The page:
• Longer lead time to organize and plan the shoot
  • Smaller foreign talent pool if an American “accent” is required

Other Considerations:

  • If the product is not sold in the country of the shoot, customs could delay product delivery
  • When shooting outdoors, be cognizant of the background (i.e., are cars driving on the correct side of the street? Are there signs close-by in a foreign language?)
  • Many countries have very specific regulations specific to producing content – ask an expert to ensure you’re aware of all local laws that may impact your shoot
  • Consideration should be given to safety and fluctuating currencies

MRA has more than 37 years of experience in consulting with clients on making the best decisions when it comes to production locations, and we’d be happy to help you as well. Contact us today to learn more.

Written in collaboration with Angela Saferite.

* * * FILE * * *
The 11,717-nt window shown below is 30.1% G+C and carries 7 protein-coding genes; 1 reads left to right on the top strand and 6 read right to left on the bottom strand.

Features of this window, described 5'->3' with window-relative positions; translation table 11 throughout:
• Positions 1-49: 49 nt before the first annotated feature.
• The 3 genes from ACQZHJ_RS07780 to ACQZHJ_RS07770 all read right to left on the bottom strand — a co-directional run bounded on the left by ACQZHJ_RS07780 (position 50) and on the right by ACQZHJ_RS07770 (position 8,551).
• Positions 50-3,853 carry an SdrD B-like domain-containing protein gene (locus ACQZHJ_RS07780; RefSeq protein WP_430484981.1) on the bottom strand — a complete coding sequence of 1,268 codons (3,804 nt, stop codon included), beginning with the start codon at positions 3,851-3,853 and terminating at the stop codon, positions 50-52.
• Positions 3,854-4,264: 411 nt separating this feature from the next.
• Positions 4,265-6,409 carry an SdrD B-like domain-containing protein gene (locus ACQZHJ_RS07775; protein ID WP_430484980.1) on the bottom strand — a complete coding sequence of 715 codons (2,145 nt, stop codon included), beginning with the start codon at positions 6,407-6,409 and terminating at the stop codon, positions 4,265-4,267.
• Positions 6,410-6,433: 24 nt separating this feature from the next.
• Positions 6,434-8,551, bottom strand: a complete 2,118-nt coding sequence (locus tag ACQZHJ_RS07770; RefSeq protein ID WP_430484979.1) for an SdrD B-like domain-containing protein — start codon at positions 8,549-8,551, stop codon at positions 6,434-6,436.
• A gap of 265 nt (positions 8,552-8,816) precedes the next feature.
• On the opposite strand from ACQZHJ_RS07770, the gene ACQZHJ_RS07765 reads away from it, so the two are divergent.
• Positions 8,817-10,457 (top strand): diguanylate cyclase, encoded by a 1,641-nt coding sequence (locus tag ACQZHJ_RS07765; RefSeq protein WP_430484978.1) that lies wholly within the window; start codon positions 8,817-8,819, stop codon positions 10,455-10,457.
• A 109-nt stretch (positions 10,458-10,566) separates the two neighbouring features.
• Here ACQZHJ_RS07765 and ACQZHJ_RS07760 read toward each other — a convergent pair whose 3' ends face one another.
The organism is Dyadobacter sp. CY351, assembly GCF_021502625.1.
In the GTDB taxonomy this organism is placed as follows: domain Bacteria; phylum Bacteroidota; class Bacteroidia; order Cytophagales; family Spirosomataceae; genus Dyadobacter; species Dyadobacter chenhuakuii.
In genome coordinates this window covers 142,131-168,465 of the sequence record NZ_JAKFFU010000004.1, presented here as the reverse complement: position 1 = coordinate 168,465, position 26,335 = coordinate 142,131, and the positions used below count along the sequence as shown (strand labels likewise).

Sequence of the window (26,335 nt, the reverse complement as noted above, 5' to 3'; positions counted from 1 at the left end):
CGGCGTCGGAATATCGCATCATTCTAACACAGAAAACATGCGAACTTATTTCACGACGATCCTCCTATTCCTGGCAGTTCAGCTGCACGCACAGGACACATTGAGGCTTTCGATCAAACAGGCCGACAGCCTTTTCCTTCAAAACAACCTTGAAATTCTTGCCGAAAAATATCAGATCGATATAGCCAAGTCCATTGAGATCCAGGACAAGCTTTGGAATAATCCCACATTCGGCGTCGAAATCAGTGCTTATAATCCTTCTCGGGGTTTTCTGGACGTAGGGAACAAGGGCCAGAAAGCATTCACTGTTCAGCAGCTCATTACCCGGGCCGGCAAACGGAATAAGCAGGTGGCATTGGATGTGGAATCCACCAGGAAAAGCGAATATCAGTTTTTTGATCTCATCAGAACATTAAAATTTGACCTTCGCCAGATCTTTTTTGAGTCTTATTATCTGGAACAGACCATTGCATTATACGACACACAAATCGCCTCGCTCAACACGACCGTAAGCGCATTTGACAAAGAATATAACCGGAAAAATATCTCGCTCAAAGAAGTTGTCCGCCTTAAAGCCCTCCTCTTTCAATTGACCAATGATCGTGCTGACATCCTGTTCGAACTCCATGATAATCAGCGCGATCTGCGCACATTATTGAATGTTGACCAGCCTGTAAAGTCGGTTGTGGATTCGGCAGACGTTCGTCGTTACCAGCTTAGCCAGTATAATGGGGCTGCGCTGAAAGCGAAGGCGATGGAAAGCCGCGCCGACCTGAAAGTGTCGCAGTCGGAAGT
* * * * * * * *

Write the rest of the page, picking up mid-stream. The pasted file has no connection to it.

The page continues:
Anita Silverman4 Pros And Cons Of Shooting Off-Shore
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Production Transparency: Tips & Tricks

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“Change before you have to.” — Jack Welch

Here are 4 key tips to consider as you implement change to bring about greater transparency with your agency partners:

Tip 1: Create Policies, Procedures, & Guidelines

Many people may believe that production policies are developed to simply prevent issues. However, they offer a true benefit by outlining transparent production practices, creating efficiencies in the production process, and including safeguards to mitigate financial risk. Remember, it’s best when your production policies and guidelines:

  • Include the “do’s and don’ts” as well as clearly-defined business procedures
  • Address approval processes, responsibilities, and limits